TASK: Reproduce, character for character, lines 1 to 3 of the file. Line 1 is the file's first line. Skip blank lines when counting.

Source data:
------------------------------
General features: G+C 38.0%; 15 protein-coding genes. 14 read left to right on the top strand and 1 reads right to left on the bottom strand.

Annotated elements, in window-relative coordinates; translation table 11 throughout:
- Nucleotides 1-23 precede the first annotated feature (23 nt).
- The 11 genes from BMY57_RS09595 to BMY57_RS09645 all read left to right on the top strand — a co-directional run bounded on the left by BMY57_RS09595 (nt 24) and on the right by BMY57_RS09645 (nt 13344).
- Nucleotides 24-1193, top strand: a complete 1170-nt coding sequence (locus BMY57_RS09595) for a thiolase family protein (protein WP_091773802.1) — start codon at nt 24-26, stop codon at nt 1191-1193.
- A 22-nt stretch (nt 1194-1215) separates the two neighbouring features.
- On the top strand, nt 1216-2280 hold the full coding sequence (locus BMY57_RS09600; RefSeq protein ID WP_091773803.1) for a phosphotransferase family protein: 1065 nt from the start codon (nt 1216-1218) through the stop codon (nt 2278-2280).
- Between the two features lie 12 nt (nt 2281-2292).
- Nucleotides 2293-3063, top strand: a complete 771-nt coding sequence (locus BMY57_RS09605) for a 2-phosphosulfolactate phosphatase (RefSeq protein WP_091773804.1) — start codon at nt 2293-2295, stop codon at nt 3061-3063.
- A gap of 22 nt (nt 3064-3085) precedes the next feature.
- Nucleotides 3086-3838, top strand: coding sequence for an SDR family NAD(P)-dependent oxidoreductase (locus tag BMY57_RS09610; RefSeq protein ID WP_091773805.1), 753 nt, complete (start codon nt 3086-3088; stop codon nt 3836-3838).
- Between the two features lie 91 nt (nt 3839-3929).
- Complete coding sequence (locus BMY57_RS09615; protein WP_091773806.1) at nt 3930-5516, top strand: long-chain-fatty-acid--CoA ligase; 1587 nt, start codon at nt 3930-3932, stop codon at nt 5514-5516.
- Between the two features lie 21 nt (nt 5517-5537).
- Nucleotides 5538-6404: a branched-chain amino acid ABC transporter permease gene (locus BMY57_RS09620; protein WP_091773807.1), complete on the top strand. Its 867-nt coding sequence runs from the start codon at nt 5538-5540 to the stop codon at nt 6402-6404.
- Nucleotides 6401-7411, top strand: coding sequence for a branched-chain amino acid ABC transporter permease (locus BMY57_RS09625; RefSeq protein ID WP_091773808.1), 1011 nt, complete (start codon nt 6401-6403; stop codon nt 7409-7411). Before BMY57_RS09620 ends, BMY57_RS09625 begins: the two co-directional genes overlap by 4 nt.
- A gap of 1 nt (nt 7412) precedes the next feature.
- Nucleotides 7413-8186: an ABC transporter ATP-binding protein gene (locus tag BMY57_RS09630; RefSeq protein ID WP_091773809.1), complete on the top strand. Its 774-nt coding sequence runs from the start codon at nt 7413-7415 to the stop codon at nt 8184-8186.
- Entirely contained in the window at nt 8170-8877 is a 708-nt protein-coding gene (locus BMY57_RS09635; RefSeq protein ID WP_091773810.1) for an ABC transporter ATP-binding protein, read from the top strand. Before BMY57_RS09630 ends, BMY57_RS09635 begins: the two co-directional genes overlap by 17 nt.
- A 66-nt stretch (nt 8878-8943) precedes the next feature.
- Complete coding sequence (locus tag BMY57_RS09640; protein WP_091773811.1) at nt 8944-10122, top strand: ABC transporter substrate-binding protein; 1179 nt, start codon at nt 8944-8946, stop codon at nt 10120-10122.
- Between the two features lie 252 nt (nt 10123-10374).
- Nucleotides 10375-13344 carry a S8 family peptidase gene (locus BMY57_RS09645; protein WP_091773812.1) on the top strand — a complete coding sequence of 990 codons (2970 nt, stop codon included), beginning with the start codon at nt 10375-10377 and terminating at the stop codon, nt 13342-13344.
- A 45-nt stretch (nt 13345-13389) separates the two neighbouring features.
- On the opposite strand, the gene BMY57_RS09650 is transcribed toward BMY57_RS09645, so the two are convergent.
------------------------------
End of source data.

General features: G+C 38.0%; 15 protein-coding genes. 14 read left to right on the top strand and 1 reads right to left on the bottom strand.

Annotated elements, in window-relative coordinates; translation table 11 throughout:
- Nucleotides 1-23 precede the first annotated feature (23 nt).